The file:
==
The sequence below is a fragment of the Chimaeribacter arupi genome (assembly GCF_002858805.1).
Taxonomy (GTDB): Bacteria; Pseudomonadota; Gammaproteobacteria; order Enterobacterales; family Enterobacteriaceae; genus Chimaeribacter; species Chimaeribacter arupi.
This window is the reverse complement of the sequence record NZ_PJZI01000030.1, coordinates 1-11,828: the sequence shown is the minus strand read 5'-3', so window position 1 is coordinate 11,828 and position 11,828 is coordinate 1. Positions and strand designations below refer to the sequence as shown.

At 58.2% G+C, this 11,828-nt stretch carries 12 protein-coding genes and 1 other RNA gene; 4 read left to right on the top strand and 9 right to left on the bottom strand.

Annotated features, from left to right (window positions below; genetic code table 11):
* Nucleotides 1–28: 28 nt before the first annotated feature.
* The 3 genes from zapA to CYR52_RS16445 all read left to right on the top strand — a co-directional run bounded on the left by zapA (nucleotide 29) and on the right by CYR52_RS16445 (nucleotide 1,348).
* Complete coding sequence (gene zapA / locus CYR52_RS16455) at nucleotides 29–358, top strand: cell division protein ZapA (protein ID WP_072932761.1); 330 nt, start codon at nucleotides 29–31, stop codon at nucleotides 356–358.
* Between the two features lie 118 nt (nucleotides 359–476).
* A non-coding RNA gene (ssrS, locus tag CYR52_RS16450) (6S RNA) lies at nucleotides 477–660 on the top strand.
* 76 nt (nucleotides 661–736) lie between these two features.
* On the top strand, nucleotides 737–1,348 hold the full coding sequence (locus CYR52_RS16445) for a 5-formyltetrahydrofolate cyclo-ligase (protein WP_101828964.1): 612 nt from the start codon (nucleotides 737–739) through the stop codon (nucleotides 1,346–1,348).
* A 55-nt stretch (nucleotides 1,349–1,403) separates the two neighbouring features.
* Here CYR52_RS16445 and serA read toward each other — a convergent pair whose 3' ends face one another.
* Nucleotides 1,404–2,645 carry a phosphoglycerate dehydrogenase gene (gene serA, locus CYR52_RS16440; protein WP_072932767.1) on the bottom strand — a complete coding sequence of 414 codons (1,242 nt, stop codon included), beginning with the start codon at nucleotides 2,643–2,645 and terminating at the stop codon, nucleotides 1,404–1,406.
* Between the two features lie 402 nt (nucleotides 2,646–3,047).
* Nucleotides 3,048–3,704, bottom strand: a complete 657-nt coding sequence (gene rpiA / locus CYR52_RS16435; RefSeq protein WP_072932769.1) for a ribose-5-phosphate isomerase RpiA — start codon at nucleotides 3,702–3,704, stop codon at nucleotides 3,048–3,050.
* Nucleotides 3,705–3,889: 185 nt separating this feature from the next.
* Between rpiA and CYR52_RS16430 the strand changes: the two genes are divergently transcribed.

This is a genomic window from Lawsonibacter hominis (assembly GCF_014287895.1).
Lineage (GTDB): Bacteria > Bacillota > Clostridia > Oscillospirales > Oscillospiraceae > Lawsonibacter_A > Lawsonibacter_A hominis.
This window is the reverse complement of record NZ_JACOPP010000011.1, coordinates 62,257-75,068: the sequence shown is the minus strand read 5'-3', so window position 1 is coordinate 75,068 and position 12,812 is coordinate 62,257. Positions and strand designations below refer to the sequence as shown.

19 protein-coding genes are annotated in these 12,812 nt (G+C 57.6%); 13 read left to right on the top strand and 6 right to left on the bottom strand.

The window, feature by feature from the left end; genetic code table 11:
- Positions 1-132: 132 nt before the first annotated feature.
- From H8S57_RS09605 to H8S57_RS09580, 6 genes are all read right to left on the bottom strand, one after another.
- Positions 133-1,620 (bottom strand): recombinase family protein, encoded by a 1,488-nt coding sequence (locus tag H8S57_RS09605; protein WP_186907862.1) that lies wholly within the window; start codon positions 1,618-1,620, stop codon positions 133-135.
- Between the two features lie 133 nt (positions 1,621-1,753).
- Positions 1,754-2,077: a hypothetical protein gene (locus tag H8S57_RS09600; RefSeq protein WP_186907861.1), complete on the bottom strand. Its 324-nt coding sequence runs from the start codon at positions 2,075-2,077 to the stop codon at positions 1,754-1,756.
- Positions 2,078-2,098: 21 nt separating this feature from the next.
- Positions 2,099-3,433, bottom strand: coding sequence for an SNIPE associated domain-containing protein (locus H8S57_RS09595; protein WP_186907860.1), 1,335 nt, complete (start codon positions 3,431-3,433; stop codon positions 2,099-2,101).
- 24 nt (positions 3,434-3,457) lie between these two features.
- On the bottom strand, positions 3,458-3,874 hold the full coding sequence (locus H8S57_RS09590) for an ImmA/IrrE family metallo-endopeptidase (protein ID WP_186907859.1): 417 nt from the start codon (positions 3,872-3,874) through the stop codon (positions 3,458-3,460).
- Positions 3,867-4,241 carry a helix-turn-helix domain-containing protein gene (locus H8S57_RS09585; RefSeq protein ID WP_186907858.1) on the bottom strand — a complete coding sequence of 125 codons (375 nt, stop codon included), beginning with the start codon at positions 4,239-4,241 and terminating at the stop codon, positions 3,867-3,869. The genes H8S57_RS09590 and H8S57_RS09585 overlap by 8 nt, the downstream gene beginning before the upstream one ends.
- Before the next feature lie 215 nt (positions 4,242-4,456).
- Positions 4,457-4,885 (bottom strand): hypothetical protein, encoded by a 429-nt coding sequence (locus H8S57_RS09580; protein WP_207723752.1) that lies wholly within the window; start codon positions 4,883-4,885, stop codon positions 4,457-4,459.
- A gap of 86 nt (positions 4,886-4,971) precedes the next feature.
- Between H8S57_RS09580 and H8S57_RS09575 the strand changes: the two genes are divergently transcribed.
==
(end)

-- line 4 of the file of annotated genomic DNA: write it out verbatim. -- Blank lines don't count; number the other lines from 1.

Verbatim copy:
At 58.2% G+C, this 11,828-nt stretch carries 12 protein-coding genes and 1 other RNA gene; 4 read left to right on the top strand and 9 right to left on the bottom strand.